As dusk approaches, they gather at the fence and stare inside the cabin.
I want to tell the cows, as they stand planted stolidly at the gate, pointedly staring our way, that a watched pot never boils. But it wouldn't deter them. They'd go right on following our every movement through the glass of the cabin window, alert to any quickening that could signal one of us rising to pull on a coat, scarf, and boots to trudge out and spread their evening hay.
They rise from their rest on the frozen ground as early as 3:30 in the afternoon to slowly make their way to the fence separating our small cluster of buildings at the back of the farm – cabin, timber-frame library, and barn – from the big pasture, and jockey for position around the gate. And they wait. For the next hour or so, Charlie and I hunker down over books, crosswords, or letters, deliberately minimizing our movements. Even a casual walk across the room to put a log in the stove or click on the radio can get their ears to swiveling and trigger the big black heifers' lowing duets.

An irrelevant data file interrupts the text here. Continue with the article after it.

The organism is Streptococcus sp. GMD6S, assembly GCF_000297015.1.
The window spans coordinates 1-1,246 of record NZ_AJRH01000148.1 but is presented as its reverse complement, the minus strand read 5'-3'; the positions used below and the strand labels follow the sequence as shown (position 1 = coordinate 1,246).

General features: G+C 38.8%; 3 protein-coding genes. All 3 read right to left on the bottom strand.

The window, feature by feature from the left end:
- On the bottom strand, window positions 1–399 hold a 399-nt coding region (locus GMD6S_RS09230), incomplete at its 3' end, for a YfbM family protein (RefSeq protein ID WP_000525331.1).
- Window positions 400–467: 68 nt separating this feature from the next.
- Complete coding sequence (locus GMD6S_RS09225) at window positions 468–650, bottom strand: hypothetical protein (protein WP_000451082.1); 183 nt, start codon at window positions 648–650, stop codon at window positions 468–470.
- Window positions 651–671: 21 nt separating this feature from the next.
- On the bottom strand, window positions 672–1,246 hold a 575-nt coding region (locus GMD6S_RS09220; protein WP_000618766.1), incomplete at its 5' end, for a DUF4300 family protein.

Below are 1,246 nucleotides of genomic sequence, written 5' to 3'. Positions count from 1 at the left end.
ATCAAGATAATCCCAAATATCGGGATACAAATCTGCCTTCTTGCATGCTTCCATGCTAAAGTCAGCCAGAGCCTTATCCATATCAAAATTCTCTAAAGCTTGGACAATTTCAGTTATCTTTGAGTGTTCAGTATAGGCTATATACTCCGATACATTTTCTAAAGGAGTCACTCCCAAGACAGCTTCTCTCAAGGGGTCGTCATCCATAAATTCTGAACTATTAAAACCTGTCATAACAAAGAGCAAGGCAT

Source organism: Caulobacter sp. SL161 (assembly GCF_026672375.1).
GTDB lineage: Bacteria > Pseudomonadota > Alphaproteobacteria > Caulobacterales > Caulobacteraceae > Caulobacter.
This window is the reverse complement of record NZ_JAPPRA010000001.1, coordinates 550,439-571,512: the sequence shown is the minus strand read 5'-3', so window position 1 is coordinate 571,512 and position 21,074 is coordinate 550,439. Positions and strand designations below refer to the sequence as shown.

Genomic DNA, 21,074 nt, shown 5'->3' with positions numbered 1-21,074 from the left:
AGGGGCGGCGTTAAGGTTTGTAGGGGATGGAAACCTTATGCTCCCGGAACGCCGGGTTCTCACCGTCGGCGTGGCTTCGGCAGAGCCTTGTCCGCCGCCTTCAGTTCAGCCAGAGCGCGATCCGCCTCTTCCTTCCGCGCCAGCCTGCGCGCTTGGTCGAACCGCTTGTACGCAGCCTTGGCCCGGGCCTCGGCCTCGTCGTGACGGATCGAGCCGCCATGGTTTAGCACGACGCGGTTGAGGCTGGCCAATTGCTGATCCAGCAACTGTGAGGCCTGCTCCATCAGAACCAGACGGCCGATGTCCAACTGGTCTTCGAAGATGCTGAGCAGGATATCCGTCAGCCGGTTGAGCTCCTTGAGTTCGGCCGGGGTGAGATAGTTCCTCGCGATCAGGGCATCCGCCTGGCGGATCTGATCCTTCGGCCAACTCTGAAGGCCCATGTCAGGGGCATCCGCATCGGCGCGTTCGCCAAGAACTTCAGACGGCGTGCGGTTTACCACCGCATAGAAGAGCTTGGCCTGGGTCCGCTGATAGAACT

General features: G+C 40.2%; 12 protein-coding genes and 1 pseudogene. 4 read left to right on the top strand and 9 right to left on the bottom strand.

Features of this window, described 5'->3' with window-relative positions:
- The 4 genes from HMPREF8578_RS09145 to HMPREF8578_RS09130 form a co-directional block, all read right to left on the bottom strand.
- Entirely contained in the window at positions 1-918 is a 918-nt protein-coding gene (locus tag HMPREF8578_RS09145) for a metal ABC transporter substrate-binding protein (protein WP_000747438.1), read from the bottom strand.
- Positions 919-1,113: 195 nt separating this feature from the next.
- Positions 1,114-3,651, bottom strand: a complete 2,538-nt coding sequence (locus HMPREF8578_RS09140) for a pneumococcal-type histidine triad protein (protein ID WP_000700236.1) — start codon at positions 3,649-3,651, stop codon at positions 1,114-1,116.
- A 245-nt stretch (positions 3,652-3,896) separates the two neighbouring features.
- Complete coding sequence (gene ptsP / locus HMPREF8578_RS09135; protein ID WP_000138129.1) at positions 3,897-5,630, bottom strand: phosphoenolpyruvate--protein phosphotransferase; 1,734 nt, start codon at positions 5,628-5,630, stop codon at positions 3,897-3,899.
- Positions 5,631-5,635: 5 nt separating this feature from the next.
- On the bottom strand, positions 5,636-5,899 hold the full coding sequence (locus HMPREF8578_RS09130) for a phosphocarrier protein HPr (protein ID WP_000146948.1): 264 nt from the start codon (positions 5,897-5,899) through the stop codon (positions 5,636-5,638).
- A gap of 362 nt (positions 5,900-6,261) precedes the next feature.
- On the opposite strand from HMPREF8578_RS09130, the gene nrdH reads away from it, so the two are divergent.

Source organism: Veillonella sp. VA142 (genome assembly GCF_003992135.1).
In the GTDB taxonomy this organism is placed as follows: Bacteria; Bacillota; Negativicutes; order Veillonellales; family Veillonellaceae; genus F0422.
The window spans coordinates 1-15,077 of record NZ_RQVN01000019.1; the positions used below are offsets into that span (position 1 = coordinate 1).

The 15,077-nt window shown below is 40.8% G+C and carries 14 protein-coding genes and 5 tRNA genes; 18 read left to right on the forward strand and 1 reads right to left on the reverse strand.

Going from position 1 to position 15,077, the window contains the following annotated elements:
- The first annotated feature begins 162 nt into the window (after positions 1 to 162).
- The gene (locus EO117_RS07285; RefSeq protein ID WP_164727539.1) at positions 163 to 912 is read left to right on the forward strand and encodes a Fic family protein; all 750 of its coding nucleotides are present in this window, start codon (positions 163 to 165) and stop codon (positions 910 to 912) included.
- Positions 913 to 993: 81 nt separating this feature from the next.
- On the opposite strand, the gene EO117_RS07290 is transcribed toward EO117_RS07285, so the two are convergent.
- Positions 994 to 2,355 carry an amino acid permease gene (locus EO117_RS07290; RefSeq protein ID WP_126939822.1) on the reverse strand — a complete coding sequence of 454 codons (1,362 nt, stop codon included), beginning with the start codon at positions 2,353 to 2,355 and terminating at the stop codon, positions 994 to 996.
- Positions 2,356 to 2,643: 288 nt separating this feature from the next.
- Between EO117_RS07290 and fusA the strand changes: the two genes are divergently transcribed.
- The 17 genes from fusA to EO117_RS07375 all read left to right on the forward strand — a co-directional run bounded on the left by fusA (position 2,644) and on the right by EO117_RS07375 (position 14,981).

Not yet, not yet, the nights are so long. We make them wait until dusk for their feeding.
This winter is a contrast to last, which was mild and snowless in central Indiana. We'd fed our small herd and two draft horses an occasional bale of hay on raw, rainy days, but they grazed straight through the new year and into spring on a pasture that never fell fully dormant. The unseasonably mild weather was unsettling, but it made for easy maintenance of the herd. We could even spend much of January and February in our second home on the banks of the Wabash – a young friend who rents the farmhouse and runs the dairy regularly checked on the retired animals.